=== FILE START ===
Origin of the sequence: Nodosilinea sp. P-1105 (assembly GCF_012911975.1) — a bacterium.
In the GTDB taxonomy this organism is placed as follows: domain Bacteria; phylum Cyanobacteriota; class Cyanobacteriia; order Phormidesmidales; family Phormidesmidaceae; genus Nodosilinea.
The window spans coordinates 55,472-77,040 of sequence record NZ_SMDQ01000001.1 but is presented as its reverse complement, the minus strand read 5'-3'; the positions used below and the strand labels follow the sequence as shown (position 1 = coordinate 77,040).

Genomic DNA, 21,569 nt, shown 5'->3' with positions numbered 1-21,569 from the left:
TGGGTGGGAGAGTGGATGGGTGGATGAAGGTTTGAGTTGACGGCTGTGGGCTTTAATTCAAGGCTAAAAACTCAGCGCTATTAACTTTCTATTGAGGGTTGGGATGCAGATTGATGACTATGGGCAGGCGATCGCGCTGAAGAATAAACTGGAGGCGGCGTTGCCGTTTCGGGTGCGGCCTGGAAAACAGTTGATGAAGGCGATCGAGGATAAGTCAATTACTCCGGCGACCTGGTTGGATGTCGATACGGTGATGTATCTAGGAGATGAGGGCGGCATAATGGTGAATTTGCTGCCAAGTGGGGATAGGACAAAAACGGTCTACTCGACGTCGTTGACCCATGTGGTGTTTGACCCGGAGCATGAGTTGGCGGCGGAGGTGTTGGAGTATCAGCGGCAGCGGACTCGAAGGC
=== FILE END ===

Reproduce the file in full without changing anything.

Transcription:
Origin of the sequence: Nodosilinea sp. P-1105 (assembly GCF_012911975.1) — a bacterium.
In the GTDB taxonomy this organism is placed as follows: domain Bacteria; phylum Cyanobacteriota; class Cyanobacteriia; order Phormidesmidales; family Phormidesmidaceae; genus Nodosilinea.
The window spans coordinates 55,472-77,040 of sequence record NZ_SMDQ01000001.1 but is presented as its reverse complement, the minus strand read 5'-3'; the positions used below and the strand labels follow the sequence as shown (position 1 = coordinate 77,040).

Genomic DNA, 21,569 nt, shown 5'->3' with positions numbered 1-21,569 from the left:
TGGGTGGGAGAGTGGATGGGTGGATGAAGGTTTGAGTTGACGGCTGTGGGCTTTAATTCAAGGCTAAAAACTCAGCGCTATTAACTTTCTATTGAGGGTTGGGATGCAGATTGATGACTATGGGCAGGCGATCGCGCTGAAGAATAAACTGGAGGCGGCGTTGCCGTTTCGGGTGCGGCCTGGAAAACAGTTGATGAAGGCGATCGAGGATAAGTCAATTACTCCGGCGACCTGGTTGGATGTCGATACGGTGATGTATCTAGGAGATGAGGGCGGCATAATGGTGAATTTGCTGCCAAGTGGGGATAGGACAAAAACGGTCTACTCGACGTCGTTGACCCATGTGGTGTTTGACCCGGAGCATGAGTTGGCGGCGGAGGTGTTGGAGTATCAGCGGCAGCGGACTCGAAGGC